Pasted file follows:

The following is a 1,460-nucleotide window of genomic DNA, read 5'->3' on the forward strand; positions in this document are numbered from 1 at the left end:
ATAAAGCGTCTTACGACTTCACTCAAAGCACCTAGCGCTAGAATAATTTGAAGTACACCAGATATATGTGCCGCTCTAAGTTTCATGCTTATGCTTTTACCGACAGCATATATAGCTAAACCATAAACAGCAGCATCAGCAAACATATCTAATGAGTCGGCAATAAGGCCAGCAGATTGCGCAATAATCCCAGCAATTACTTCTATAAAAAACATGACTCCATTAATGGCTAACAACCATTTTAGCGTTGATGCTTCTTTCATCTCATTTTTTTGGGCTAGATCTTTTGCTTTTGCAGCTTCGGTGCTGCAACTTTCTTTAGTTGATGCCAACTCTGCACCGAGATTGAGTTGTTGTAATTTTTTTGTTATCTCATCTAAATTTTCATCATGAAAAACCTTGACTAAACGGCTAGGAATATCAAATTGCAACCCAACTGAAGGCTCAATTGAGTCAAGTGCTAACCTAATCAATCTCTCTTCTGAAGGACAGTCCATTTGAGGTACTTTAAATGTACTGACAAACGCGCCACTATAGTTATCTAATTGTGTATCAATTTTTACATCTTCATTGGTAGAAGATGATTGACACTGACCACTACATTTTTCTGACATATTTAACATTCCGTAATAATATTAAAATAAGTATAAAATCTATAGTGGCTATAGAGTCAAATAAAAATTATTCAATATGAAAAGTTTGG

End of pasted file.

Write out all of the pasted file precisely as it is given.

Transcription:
The following is a 1,460-nucleotide window of genomic DNA, read 5'->3' on the forward strand; positions in this document are numbered from 1 at the left end:
ATAAAGCGTCTTACGACTTCACTCAAAGCACCTAGCGCTAGAATAATTTGAAGTACACCAGATATATGTGCCGCTCTAAGTTTCATGCTTATGCTTTTACCGACAGCATATATAGCTAAACCATAAACAGCAGCATCAGCAAACATATCTAATGAGTCGGCAATAAGGCCAGCAGATTGCGCAATAATCCCAGCAATTACTTCTATAAAAAACATGACTCCATTAATGGCTAACAACCATTTTAGCGTTGATGCTTCTTTCATCTCATTTTTTTGGGCTAGATCTTTTGCTTTTGCAGCTTCGGTGCTGCAACTTTCTTTAGTTGATGCCAACTCTGCACCGAGATTGAGTTGTTGTAATTTTTTTGTTATCTCATCTAAATTTTCATCATGAAAAACCTTGACTAAACGGCTAGGAATATCAAATTGCAACCCAACTGAAGGCTCAATTGAGTCAAGTGCTAACCTAATCAATCTCTCTTCTGAAGGACAGTCCATTTGAGGTACTTTAAATGTACTGACAAACGCGCCACTATAGTTATCTAATTGTGTATCAATTTTTACATCTTCATTGGTAGAAGATGATTGACACTGACCACTACATTTTTCTGACATATTTAACATTCCGTAATAATATTAAAATAAGTATAAAATCTATAGTGGCTATAGAGTCAAATAAAAATTATTCAATATGAAAAGTTTGG